Don't laugh at my French/English. It's a thing. Anyone who has ever married a French-Canadian or met the children of a French Canadian knows this. Many English-only Canadians know just enough French to get it wrong. (For instance, is Canadian Culture masculine or feminine?) And so many whose first language is French will substitute the English words as they go because they can.
Not only that, though. Today I was walking through the food court of the local mall. It's been newly renovated and the furniture can be moved now, which is nice. I noticed no less than four groups of older (mostly) gentlemen gathered around their Tim Horton's cups and paper bags of doughnuts and farmer's wraps, tables pushed together to make room for everyone.
The first table I walked by was a group of about eight guys, all laughing and smiling, speaking in an Asain language (I have no idea which, since I don't speak any of them). At another table were three or four older couples all talking at once in Italian. I don't know all of what they were talking about, but there was mention of someone's trees and I think that the weather was doing something. This is a common topic in any language.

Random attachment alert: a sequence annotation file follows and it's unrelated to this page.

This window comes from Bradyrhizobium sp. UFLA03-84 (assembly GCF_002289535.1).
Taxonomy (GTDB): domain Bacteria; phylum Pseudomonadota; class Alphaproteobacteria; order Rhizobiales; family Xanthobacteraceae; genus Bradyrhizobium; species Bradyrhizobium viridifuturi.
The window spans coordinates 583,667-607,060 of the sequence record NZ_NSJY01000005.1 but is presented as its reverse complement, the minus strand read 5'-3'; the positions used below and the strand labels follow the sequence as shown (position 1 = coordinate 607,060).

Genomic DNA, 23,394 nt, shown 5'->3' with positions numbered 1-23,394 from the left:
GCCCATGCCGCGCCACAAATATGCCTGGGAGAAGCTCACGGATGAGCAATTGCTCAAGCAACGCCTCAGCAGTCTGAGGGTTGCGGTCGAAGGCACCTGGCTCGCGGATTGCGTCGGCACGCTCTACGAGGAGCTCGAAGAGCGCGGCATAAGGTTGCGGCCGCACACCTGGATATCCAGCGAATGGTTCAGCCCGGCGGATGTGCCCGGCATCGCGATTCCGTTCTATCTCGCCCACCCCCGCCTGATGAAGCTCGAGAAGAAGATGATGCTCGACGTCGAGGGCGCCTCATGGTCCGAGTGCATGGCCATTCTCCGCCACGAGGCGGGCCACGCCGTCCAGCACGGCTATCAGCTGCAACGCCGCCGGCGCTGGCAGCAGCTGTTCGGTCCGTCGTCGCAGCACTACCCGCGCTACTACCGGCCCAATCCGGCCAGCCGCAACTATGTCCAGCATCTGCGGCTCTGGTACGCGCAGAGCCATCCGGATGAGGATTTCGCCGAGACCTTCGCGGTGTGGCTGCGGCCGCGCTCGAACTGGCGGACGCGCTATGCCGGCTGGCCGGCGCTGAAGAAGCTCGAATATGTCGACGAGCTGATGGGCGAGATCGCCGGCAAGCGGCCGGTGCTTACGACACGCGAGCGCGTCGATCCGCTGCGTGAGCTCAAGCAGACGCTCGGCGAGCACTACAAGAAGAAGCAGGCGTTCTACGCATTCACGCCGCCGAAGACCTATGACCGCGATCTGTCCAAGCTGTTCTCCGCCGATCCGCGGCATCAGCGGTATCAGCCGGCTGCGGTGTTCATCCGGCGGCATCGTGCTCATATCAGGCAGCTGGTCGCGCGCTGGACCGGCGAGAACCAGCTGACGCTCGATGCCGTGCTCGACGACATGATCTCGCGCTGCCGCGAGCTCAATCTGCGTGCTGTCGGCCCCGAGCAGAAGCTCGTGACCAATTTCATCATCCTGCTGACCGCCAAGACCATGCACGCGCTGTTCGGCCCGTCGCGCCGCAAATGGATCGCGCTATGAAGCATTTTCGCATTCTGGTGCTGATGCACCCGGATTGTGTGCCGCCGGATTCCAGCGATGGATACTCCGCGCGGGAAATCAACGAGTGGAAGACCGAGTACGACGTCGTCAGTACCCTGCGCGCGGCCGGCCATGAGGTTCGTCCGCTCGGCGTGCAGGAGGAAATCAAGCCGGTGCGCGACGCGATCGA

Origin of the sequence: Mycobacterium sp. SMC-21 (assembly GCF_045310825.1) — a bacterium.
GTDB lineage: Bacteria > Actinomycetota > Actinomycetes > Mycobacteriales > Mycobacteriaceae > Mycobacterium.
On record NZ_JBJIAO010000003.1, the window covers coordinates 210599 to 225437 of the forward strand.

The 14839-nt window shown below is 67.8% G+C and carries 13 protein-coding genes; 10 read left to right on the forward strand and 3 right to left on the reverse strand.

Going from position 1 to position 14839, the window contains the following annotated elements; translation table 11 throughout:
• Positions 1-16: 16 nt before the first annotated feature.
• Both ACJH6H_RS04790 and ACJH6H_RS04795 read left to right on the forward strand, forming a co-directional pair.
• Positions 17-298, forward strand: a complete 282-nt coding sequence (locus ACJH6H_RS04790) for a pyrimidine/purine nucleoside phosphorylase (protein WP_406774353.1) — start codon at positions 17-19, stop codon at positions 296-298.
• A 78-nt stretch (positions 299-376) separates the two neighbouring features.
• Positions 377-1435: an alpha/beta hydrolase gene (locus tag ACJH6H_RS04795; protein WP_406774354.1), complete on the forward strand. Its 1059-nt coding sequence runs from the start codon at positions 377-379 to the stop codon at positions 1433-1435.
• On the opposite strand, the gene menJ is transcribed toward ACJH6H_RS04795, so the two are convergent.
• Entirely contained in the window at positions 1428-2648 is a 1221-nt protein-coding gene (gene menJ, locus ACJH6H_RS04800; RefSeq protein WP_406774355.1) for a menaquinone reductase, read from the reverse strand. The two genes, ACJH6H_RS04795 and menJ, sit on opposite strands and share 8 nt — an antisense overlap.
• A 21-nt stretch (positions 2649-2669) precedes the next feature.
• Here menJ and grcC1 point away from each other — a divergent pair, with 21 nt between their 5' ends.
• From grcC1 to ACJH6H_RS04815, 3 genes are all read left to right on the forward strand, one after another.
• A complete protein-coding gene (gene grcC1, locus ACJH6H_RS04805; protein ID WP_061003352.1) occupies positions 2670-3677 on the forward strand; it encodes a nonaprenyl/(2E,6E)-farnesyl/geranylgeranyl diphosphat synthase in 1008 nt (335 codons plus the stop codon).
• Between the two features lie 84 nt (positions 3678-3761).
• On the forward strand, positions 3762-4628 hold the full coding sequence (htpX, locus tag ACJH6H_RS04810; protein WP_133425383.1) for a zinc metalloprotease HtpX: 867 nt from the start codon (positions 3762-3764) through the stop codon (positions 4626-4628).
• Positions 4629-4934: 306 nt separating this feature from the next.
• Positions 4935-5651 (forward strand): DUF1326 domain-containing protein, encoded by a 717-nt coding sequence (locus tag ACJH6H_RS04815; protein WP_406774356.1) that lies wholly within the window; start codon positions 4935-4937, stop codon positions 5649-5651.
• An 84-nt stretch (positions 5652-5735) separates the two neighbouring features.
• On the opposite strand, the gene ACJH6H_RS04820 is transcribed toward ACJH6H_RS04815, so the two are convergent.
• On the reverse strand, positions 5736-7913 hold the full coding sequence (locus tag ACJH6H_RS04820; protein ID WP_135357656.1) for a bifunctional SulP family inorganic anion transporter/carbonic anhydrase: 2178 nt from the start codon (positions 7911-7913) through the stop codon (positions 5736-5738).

The table in front of the Tim's shop was filled with a dozen old French dudes talking expansively (and I do mean expansively) in French. One guy sent his Timmy's flying as he described his new trellis for his tomatoes. It was tragic, really, and his table-mates were even more expansive in their disapproval, although another cup did go flying, thankfully, it was already empty, so that was less traumatic.
And in fact, there was even a table of a group of English-speaking couples all wearing cowboy hats. There's nothing like a ranch around here, so who knows why. Could be they're just really enthusiastic country music fans. This group, interestingly enough, were partaking in some yummy looking items from the Bento Box.
No melting pot for us. We're all about letting our heritage flags fly. Go Canada! Just one of the many reasons I love this country.